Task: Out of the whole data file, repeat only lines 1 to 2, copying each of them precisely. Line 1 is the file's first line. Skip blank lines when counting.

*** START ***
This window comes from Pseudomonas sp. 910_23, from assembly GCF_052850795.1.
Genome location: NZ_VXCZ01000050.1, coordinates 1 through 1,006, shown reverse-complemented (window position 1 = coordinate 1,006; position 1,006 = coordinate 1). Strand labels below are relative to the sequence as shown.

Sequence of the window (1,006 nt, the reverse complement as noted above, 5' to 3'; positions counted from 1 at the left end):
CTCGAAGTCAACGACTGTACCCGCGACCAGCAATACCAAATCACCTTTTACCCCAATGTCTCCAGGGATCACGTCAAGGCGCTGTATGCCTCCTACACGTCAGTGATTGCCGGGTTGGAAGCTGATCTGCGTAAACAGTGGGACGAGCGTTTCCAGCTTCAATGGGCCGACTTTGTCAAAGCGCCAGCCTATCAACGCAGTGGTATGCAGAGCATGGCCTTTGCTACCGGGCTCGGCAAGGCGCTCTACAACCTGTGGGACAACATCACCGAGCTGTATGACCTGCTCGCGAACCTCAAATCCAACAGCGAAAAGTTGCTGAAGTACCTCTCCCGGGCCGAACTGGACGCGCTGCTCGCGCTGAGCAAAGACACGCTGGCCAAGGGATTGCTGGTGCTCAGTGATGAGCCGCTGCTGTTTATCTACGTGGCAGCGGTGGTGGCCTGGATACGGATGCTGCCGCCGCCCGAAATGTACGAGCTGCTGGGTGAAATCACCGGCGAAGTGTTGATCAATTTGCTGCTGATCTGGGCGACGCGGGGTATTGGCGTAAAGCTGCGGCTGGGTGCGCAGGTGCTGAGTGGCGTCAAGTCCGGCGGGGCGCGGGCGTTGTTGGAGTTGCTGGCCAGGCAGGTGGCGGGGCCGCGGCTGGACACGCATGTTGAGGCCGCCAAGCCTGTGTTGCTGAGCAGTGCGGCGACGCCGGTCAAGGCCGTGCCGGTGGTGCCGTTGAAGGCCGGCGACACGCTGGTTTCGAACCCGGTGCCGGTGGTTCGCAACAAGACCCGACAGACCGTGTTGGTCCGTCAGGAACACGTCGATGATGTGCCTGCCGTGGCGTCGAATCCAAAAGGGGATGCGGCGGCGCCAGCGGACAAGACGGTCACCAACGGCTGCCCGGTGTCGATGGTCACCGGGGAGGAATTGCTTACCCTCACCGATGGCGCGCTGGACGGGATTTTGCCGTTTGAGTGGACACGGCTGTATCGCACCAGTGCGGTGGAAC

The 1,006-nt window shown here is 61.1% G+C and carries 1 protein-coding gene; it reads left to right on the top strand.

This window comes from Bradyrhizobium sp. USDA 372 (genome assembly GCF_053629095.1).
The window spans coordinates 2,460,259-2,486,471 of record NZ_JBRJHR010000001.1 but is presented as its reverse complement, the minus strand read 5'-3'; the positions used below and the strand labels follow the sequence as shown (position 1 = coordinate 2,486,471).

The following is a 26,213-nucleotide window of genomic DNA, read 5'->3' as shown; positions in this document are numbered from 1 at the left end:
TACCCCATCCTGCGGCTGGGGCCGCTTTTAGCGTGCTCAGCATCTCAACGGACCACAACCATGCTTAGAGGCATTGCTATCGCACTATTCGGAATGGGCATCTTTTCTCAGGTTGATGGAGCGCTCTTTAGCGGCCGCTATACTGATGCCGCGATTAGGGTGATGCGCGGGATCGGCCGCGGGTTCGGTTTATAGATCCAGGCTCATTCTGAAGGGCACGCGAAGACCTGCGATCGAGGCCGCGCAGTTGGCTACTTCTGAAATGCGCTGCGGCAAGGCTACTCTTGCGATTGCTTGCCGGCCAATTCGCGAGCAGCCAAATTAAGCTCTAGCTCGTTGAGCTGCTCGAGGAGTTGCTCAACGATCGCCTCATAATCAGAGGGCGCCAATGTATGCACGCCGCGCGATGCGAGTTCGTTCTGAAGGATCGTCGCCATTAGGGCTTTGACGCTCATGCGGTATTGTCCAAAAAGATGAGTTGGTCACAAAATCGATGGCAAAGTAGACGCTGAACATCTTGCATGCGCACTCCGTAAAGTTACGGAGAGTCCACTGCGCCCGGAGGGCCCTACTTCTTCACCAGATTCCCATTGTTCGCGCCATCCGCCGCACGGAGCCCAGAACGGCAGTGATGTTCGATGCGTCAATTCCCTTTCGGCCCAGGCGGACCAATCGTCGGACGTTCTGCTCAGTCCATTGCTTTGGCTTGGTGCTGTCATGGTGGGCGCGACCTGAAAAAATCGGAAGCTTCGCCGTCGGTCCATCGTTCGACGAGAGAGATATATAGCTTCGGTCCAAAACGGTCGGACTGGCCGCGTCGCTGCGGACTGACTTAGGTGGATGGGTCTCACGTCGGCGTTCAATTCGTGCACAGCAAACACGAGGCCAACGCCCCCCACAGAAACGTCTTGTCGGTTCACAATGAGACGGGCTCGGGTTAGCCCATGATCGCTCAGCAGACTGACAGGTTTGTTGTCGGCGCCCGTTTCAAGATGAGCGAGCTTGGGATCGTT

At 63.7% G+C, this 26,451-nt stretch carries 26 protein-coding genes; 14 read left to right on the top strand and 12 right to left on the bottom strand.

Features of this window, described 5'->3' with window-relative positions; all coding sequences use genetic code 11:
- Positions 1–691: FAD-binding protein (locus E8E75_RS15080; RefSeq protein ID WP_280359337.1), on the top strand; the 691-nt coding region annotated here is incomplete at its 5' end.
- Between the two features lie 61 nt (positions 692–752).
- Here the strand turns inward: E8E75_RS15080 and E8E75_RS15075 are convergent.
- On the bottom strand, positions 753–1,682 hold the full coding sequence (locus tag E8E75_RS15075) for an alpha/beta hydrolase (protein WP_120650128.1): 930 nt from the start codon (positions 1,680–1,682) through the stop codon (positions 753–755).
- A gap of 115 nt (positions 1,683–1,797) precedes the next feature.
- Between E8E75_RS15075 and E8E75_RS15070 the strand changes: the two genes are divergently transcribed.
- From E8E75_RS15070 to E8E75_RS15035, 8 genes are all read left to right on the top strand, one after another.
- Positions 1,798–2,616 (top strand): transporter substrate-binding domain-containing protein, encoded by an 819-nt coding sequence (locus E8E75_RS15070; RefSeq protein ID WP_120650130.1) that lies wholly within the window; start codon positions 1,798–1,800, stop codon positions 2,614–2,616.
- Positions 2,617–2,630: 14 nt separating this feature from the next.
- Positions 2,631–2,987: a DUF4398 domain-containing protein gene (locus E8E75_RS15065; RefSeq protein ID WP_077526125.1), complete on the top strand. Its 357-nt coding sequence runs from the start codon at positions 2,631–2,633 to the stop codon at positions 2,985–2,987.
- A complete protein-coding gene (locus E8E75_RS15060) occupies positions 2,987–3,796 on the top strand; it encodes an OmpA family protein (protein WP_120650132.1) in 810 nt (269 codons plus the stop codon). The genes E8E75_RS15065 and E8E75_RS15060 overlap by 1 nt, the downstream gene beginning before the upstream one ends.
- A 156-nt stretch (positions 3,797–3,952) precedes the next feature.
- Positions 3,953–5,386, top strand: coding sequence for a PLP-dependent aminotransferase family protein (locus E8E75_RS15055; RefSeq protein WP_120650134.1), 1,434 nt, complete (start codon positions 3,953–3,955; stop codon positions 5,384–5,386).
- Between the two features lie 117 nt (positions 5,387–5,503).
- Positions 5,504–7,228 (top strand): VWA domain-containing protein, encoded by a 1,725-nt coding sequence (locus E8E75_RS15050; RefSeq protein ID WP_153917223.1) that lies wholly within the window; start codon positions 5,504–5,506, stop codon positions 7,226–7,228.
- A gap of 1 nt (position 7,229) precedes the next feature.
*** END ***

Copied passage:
This window comes from Pseudomonas sp. 910_23, from assembly GCF_052850795.1.
Genome location: NZ_VXCZ01000050.1, coordinates 1 through 1,006, shown reverse-complemented (window position 1 = coordinate 1,006; position 1,006 = coordinate 1). Strand labels below are relative to the sequence as shown.